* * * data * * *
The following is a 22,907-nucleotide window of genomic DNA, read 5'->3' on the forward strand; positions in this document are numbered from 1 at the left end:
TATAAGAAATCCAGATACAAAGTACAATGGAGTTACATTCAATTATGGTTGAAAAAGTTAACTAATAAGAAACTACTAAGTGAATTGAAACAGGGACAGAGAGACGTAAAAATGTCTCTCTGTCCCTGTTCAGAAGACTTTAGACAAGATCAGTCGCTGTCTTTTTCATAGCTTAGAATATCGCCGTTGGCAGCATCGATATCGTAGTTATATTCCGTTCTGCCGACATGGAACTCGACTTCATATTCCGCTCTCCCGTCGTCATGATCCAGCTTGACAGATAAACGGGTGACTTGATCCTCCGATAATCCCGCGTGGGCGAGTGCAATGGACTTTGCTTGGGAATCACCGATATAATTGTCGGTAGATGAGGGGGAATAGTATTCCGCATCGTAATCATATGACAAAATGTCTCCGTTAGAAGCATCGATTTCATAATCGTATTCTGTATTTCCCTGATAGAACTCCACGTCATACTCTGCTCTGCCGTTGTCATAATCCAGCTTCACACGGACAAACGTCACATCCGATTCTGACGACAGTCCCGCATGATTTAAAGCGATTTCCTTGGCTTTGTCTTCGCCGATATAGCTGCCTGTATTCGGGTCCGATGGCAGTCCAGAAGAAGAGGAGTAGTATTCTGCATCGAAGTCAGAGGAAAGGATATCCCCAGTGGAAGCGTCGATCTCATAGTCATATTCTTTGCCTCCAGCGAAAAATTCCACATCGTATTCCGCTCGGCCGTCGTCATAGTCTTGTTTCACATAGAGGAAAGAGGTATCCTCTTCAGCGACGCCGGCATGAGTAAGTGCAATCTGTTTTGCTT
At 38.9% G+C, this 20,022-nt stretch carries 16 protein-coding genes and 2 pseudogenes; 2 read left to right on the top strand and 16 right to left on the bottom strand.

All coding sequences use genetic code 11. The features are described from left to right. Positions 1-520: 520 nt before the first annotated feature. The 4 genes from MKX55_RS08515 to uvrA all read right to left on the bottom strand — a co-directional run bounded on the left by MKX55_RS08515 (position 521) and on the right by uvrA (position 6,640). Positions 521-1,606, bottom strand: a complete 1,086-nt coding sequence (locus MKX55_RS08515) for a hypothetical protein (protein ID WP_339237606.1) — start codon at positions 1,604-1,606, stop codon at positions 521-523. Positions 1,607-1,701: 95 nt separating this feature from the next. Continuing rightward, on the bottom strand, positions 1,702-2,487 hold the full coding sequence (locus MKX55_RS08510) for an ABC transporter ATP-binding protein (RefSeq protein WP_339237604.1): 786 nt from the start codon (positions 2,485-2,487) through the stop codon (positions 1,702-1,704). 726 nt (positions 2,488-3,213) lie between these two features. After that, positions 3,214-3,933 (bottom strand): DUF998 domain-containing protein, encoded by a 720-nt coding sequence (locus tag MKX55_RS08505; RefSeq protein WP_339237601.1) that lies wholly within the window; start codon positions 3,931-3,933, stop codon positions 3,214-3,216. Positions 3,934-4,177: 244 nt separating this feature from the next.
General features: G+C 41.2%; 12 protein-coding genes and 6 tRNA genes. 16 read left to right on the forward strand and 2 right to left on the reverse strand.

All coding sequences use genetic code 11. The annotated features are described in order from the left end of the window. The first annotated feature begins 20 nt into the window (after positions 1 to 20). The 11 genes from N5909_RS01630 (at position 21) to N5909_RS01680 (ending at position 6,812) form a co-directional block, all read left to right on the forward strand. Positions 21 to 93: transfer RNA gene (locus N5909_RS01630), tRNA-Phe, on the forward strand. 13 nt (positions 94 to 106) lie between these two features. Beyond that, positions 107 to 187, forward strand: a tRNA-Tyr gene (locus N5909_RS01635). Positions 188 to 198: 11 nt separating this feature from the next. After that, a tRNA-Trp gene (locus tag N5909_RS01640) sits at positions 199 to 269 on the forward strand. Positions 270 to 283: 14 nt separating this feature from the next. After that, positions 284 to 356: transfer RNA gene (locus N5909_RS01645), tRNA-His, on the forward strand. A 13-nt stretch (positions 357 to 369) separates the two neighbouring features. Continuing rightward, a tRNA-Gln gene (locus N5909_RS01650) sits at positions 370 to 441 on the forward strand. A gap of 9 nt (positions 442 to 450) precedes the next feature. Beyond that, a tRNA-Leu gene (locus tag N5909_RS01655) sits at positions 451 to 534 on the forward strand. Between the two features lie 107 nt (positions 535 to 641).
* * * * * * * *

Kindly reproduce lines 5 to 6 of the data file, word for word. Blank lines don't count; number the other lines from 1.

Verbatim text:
General features: G+C 41.2%; 12 protein-coding genes and 6 tRNA genes. 16 read left to right on the forward strand and 2 right to left on the reverse strand.

All coding sequences use genetic code 11. The annotated features are described in order from the left end of the window. The first annotated feature begins 20 nt into the window (after positions 1 to 20). The 11 genes from N5909_RS01630 (at position 21) to N5909_RS01680 (ending at position 6,812) form a co-directional block, all read left to right on the forward strand. Positions 21 to 93: transfer RNA gene (locus N5909_RS01630), tRNA-Phe, on the forward strand. 13 nt (positions 94 to 106) lie between these two features. Beyond that, positions 107 to 187, forward strand: a tRNA-Tyr gene (locus N5909_RS01635). Positions 188 to 198: 11 nt separating this feature from the next. After that, a tRNA-Trp gene (locus tag N5909_RS01640) sits at positions 199 to 269 on the forward strand. Positions 270 to 283: 14 nt separating this feature from the next. After that, positions 284 to 356: transfer RNA gene (locus N5909_RS01645), tRNA-His, on the forward strand. A 13-nt stretch (positions 357 to 369) separates the two neighbouring features. Continuing rightward, a tRNA-Gln gene (locus N5909_RS01650) sits at positions 370 to 441 on the forward strand. A gap of 9 nt (positions 442 to 450) precedes the next feature. Beyond that, a tRNA-Leu gene (locus tag N5909_RS01655) sits at positions 451 to 534 on the forward strand. Between the two features lie 107 nt (positions 535 to 641).